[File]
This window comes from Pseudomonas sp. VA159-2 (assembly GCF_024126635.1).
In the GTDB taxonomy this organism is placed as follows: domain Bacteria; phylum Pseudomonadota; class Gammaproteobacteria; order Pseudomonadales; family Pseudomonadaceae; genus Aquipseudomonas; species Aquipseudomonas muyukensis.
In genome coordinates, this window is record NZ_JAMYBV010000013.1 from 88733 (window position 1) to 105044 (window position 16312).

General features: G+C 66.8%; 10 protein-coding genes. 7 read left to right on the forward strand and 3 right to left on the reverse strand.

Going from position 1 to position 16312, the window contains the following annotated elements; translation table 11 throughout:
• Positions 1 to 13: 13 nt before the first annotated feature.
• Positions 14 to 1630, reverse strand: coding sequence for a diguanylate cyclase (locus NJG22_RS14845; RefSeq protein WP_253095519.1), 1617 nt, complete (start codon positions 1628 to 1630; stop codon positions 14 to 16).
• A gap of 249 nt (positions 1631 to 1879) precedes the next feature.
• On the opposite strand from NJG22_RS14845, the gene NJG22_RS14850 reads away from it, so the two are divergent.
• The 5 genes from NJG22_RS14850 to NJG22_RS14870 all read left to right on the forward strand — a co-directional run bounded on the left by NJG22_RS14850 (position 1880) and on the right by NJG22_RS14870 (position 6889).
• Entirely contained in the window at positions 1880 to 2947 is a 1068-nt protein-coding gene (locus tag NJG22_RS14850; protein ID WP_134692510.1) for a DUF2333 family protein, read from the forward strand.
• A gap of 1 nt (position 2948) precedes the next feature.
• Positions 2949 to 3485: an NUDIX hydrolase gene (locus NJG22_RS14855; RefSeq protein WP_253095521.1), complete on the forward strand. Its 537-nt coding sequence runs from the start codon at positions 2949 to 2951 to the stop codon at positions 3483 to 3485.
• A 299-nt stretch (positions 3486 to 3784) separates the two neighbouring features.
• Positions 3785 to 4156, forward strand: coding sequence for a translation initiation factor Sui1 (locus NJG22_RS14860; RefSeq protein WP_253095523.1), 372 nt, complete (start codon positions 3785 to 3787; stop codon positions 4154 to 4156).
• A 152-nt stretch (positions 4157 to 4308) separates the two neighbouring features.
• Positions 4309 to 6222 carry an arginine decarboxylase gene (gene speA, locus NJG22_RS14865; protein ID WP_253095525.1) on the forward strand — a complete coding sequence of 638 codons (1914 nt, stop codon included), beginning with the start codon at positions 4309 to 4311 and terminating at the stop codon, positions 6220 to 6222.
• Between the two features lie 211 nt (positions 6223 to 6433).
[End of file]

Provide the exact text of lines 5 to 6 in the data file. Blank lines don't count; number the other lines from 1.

Going from position 1 to position 16312, the window contains the following annotated elements; translation table 11 throughout:
• Positions 1 to 13: 13 nt before the first annotated feature.